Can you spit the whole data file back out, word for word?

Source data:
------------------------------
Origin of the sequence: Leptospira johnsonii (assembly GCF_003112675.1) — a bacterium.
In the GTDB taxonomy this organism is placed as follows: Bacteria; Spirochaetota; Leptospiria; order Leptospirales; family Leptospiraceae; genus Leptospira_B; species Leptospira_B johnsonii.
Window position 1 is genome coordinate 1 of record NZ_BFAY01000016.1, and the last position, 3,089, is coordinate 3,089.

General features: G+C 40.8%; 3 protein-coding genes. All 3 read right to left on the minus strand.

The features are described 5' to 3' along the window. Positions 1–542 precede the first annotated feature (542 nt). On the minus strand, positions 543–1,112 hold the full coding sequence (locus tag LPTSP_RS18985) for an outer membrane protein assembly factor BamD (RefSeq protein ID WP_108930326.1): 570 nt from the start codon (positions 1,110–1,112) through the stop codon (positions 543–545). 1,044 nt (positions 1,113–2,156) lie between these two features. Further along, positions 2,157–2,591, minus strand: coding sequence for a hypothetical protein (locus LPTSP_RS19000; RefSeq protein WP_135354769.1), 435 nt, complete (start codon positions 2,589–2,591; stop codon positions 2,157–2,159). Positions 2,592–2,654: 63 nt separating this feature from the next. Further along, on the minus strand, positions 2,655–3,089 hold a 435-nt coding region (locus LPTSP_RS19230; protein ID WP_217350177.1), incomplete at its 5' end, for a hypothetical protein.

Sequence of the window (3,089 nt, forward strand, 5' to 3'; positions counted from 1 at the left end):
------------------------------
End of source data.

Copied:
Origin of the sequence: Leptospira johnsonii (assembly GCF_003112675.1) — a bacterium.
In the GTDB taxonomy this organism is placed as follows: Bacteria; Spirochaetota; Leptospiria; order Leptospirales; family Leptospiraceae; genus Leptospira_B; species Leptospira_B johnsonii.
Window position 1 is genome coordinate 1 of record NZ_BFAY01000016.1, and the last position, 3,089, is coordinate 3,089.

General features: G+C 40.8%; 3 protein-coding genes. All 3 read right to left on the minus strand.

The features are described 5' to 3' along the window. Positions 1–542 precede the first annotated feature (542 nt). On the minus strand, positions 543–1,112 hold the full coding sequence (locus tag LPTSP_RS18985) for an outer membrane protein assembly factor BamD (RefSeq protein ID WP_108930326.1): 570 nt from the start codon (positions 1,110–1,112) through the stop codon (positions 543–545). 1,044 nt (positions 1,113–2,156) lie between these two features. Further along, positions 2,157–2,591, minus strand: coding sequence for a hypothetical protein (locus LPTSP_RS19000; RefSeq protein WP_135354769.1), 435 nt, complete (start codon positions 2,589–2,591; stop codon positions 2,157–2,159). Positions 2,592–2,654: 63 nt separating this feature from the next. Further along, on the minus strand, positions 2,655–3,089 hold a 435-nt coding region (locus LPTSP_RS19230; protein ID WP_217350177.1), incomplete at its 5' end, for a hypothetical protein.

Sequence of the window (3,089 nt, forward strand, 5' to 3'; positions counted from 1 at the left end):